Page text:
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In the 446 years between 1511 and 1957, Malaya was colonised by three European powers and one Asian. The Portuguese colonised Malacca from 1511 to 1641 and the Dutch from 1641 to 1824. The British were in Malaya from 1786 to 1941 when the Japanese invaded and took over until 1945. The British then returned to continue its rule over Malaya until 1957, when the country gained independence. Additionally, for a period of 38 years between 1786 and 1824, two European powers ruled parts of Malaya – the British over Penang and the Dutch over Malacca.

Malaysia’s colonial history was probably unique in the annals of imperialism in that we were colonised by four different foreign powers. Does this suggest that we were a valuable colony. Being wary of different forms of colonialism and standing united against foreign occupation, rather than jingoism that pits the different races against each other in our plural society, is true nationalism. However critical we may be of our government and institutions, at the end of the day, we must be grateful that Malaysia is an independent, sovereign nation which justly has a place in the world community.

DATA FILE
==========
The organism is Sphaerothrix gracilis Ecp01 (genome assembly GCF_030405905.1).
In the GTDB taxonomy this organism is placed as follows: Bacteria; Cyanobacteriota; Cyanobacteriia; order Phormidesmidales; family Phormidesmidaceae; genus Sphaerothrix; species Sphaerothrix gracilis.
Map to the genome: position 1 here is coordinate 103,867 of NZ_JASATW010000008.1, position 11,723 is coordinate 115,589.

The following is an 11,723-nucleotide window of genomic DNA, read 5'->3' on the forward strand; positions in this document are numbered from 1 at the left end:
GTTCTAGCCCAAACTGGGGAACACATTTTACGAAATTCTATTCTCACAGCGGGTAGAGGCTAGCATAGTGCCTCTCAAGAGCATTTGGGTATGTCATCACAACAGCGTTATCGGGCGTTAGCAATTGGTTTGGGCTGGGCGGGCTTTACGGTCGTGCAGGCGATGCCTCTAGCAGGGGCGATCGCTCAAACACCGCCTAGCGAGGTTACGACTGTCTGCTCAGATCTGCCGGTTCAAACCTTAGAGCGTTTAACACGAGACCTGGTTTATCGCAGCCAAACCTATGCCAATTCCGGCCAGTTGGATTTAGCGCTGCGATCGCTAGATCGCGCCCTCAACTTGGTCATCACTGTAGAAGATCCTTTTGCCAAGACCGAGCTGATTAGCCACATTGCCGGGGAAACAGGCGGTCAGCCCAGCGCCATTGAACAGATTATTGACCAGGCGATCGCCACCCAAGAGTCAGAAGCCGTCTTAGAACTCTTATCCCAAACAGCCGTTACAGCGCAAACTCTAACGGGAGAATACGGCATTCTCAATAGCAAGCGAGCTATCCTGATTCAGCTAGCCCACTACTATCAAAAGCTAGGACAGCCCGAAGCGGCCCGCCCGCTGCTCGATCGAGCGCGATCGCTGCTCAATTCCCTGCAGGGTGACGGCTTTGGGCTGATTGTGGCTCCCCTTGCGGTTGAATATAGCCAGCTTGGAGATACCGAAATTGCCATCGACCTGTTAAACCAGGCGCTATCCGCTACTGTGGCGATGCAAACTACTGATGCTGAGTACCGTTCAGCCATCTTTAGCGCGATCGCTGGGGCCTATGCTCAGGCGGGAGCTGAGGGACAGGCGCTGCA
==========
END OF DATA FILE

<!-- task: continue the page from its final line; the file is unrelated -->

Likewise, however critical one is of colonial rule, it must be conceded that colonialism had some redeeming factors. Thus, Malaysia benefited from some colonial legacies such as the civil service and the educational, transportation and legal systems, parliamentary democracy and the English language. How enduring the effect of empire is, is difficult to measure because Malaysians were resilient to foreign influence, having retained our religions, culture, food, dress and other aspects of our identity, despite the presence of various colonial powers and the duration of colonialism.

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New forms of imperialism